Wednesday, December 30th, 2009...4:50 pm

Castle Rock State Park – Part I

"Easter at Castle Rock" 28. by Madonovan

This is the first post in a series about the geology of Castle Rock State Park.  It was submitted by a reader named Jonathan.  In this post, he explains why he writes about Castle Rock State Park and where it’s located.  In the next post, Jonathan will discuss the geologic history of the park.

I chose to write about Castle Rock State Park because of its unique rock  formations, including the Park’s namesake, Castle Rock.  These formations are most dramatic near the Park’s main entrance where, in addition to Castle Rock, you can find Castle Rock Falls and Goat Rock. The Park’s attractions are not limited to its geology; its 35 miles of trails for hiking, rock climbing, camping, and spectacular views of the San Lorenzo Valley and Pacific Ocean are also major draws. Moreover, the Park’s close proximity to Stanford and the Greater San Jose Area makes it a regular destination for afternoon visits.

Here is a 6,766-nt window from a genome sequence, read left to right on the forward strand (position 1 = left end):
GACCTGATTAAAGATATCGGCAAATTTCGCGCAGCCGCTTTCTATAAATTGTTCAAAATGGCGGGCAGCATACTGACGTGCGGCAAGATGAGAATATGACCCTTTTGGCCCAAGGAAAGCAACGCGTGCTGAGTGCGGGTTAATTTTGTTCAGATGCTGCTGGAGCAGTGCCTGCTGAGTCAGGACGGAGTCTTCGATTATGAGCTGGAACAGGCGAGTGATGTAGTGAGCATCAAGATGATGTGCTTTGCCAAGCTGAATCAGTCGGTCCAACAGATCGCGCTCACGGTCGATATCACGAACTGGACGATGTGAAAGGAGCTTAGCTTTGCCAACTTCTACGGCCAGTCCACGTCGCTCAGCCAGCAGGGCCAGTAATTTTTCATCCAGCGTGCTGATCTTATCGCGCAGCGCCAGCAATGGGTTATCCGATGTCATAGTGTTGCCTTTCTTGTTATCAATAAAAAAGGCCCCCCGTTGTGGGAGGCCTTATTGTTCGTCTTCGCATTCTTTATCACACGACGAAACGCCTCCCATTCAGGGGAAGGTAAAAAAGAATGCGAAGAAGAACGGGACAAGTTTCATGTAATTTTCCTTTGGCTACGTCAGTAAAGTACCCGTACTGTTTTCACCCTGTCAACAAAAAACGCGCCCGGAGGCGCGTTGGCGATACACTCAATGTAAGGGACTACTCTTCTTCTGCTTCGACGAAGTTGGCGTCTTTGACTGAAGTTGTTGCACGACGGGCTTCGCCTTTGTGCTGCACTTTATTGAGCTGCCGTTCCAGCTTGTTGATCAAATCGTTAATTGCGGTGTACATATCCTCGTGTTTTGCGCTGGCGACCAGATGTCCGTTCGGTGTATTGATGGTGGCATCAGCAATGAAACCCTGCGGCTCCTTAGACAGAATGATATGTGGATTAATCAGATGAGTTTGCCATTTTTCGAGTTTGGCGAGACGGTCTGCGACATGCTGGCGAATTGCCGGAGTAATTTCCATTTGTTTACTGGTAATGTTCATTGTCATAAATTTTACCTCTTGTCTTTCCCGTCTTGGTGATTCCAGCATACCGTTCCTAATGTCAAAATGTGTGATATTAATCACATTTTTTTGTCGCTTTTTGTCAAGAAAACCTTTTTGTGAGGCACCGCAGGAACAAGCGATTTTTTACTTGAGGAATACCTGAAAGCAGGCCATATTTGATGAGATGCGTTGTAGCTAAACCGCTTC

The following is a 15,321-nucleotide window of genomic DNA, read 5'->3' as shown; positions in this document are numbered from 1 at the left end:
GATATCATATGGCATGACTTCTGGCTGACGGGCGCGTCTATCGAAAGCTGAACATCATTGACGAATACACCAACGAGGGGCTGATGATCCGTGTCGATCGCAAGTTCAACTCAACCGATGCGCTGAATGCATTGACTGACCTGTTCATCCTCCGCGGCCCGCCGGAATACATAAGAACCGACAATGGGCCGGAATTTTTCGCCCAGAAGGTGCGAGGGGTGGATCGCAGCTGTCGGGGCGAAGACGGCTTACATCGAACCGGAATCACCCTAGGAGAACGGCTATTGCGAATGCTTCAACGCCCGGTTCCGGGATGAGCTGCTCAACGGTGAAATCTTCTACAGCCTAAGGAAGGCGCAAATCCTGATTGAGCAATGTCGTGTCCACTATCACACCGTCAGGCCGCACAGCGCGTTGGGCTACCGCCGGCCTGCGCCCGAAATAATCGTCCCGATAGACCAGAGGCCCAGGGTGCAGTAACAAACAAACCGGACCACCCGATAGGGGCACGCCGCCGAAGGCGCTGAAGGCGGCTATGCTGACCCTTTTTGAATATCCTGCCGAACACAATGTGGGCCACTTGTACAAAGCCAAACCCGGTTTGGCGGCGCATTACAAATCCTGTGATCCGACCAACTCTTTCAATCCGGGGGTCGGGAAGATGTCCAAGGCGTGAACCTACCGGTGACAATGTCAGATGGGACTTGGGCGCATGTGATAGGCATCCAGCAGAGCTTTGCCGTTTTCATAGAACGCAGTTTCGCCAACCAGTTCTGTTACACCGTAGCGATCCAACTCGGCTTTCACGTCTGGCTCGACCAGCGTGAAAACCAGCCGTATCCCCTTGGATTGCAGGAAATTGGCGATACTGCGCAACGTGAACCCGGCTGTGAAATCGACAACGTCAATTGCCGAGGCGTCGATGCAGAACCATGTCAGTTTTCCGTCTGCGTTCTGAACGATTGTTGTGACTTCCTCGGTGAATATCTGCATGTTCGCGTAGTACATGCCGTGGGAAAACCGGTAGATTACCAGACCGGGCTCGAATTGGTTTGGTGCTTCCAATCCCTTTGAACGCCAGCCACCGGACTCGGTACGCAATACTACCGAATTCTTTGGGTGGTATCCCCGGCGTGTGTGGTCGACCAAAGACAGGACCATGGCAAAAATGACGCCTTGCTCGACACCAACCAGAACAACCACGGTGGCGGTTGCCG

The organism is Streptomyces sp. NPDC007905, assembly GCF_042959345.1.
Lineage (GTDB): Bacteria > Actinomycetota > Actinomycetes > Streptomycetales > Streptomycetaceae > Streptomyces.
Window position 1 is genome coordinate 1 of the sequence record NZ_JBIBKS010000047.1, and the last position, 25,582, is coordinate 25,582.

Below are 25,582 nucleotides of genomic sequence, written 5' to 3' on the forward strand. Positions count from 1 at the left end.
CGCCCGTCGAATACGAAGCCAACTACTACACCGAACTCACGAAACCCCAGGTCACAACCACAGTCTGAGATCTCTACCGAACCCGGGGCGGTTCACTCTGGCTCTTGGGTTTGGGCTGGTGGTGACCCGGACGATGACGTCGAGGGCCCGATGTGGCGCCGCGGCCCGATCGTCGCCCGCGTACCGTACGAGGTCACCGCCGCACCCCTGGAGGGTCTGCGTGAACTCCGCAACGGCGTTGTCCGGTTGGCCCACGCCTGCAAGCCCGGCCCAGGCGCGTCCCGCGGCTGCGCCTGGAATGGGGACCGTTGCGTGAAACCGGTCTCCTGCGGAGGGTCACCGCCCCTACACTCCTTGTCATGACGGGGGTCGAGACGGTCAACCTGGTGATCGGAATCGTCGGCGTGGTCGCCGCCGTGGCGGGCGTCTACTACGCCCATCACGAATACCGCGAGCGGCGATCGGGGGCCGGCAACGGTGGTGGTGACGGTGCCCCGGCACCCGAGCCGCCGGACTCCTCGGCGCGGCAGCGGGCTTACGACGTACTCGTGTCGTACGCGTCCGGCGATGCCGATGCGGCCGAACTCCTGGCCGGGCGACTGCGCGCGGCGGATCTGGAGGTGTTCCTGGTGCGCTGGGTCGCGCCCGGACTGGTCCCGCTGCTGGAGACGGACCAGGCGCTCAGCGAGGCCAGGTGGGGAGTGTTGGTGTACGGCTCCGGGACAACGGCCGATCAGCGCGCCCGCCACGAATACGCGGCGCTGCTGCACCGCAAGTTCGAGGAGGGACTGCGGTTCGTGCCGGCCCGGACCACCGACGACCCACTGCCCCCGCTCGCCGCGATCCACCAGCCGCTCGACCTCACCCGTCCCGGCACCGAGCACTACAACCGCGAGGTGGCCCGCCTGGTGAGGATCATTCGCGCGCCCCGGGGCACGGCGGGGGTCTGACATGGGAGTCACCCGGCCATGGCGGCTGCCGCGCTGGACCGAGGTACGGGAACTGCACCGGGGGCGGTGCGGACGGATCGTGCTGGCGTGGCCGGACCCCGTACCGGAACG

The Park’s most popular hike—a 6-mile loop along the Saratoga Gap Trail and Ridge Trail—pass and climb over the above-mentioned formations as well as numerous other outcroppings. The following review of Castle Rock State Park’s Geology covers 5 general regions of the park (figure 1):

1. Castle Rock and Surrounding Outcroppings

2. Castle Rock Falls and the Falls Overlook

3. Outcroppings along Saratoga Gap Trail

4. Outcroppings along Ridge Trail

5. Goat Rock

Where is Castle Rock State Park:

Castle Rock State Park is sandwiched between CA-35 and CA-9 in Los Gatos, CA; roughly 20 miles south of Stanford University (figure 2).  From Stanford, travel approximately 11.5 mile south on Page Mill Road to CA- 35/Skyline Blvd, and then travel just under 9 miles south on CA-35/Skyline Blvd to the Park’s main entrance, which is on the west side of the road. Many of the Park’s trails and dirt roads are also accessible further north on CA-35 and along CA-9.

Castle Rock State Park is adjacent to several other parks, including—from east to west—Sanborn Skyline Country Park, Saratoga Gap Open Space Preserve, Long Ridge Open Space Preserve, and Big Basin Redwoods State Park. Accordingly, many of Castle Rock’s geologic features are similar to those in nearby parks.

The featured 6-mile loop hike along the Ridge and Saratoga Gap Trails covers the western and central parts of the park (figure 3). The elevation of this region ranges from 2,600 feet to 3,200 feet above sea level.

Related Content:

Leave a Reply